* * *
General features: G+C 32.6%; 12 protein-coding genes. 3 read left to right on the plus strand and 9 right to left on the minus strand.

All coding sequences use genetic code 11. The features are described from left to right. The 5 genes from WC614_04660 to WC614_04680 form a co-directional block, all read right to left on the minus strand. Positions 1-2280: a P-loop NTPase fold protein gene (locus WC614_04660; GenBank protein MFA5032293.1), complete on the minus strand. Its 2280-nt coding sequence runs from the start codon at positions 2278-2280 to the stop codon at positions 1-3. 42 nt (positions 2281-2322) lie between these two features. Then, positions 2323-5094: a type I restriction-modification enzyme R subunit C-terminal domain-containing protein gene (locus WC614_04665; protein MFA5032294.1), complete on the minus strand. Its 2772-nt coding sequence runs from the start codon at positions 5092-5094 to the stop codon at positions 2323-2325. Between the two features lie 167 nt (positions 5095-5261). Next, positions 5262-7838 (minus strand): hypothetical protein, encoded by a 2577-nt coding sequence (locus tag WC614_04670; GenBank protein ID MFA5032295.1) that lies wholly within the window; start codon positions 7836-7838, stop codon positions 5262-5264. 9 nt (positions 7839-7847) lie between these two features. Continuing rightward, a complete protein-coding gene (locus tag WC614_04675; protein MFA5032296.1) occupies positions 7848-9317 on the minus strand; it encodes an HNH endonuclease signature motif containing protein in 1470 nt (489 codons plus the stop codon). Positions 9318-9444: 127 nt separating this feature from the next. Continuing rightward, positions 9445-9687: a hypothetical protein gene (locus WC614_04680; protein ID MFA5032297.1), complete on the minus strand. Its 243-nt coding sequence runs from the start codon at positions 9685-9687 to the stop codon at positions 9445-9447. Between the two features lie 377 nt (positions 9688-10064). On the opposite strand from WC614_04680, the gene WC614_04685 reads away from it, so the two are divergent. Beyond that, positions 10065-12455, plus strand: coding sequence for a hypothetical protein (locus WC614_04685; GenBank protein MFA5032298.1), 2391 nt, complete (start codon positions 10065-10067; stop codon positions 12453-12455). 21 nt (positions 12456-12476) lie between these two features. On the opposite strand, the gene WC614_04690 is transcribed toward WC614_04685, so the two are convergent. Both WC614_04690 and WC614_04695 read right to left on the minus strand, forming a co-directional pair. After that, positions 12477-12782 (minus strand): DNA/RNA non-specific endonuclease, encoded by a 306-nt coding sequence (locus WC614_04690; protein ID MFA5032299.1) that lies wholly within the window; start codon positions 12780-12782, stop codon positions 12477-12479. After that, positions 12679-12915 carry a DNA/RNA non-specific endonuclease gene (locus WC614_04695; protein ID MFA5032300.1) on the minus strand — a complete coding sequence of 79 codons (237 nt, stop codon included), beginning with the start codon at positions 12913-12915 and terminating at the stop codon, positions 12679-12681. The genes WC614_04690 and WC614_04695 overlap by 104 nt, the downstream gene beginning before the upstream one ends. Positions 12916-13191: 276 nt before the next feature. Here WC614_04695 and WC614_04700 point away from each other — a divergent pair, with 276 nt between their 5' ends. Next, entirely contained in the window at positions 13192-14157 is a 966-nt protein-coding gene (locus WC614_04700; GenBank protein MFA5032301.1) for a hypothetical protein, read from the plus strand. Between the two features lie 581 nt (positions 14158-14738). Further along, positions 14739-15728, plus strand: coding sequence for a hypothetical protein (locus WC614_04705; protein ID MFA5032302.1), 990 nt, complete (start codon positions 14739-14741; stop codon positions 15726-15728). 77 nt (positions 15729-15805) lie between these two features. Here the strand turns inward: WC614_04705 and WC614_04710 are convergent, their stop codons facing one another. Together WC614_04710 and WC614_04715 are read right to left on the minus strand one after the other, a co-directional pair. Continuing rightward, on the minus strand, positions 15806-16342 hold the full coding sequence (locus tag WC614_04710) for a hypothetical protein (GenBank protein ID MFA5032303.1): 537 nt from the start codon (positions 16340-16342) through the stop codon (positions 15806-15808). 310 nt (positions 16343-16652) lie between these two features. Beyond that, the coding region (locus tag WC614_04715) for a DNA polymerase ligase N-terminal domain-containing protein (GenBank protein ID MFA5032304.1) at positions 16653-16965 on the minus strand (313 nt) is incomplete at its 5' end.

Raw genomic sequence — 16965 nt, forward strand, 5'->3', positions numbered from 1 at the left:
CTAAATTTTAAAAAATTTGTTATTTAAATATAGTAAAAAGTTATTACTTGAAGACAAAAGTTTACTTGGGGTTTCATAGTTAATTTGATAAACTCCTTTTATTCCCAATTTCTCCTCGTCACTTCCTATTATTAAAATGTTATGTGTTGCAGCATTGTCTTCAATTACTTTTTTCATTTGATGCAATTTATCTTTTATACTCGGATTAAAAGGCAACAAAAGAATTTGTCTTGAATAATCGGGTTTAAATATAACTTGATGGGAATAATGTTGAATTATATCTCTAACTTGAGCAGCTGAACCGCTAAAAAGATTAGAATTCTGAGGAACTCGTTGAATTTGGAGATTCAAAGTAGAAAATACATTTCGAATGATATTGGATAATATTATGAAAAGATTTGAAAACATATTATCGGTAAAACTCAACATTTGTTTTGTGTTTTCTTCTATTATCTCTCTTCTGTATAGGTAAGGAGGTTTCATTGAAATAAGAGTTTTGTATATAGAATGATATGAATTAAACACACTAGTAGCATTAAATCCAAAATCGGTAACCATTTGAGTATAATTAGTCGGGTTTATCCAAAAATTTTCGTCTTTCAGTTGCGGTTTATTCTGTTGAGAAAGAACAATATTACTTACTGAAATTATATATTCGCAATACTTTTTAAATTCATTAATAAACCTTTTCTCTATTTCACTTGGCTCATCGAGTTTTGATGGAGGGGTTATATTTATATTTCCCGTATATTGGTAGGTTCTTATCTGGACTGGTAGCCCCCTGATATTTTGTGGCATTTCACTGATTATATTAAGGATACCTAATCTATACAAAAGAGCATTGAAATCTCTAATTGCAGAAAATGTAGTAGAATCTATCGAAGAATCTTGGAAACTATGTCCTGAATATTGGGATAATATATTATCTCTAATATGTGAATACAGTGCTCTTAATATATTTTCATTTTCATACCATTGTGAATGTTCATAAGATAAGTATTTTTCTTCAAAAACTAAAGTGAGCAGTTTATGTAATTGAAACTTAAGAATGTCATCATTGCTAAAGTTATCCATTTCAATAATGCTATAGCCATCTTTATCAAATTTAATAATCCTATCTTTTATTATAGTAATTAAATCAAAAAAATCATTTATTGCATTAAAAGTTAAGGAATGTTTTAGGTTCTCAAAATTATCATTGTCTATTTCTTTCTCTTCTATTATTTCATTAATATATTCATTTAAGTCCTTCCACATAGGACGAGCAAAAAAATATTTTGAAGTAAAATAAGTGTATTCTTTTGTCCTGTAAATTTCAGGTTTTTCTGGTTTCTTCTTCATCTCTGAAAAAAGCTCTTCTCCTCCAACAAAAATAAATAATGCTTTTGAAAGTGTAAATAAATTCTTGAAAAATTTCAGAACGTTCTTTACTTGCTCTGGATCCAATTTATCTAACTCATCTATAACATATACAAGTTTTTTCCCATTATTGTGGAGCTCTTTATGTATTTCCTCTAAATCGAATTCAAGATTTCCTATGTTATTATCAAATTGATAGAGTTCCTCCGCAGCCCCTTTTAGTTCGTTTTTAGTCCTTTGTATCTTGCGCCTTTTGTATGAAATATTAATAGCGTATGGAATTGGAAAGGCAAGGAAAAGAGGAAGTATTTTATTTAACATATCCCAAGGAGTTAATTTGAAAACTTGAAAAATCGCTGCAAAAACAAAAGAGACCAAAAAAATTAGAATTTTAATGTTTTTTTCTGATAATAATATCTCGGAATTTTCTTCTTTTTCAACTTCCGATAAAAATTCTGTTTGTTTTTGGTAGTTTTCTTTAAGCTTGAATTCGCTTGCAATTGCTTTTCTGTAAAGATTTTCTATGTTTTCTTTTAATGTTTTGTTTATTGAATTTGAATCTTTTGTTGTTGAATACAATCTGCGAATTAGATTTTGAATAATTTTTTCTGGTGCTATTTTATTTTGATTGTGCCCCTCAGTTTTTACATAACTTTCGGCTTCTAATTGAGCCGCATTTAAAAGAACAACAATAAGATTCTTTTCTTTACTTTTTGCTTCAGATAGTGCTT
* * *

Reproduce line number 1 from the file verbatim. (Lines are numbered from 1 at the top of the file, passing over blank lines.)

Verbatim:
General features: G+C 32.6%; 12 protein-coding genes. 3 read left to right on the plus strand and 9 right to left on the minus strand.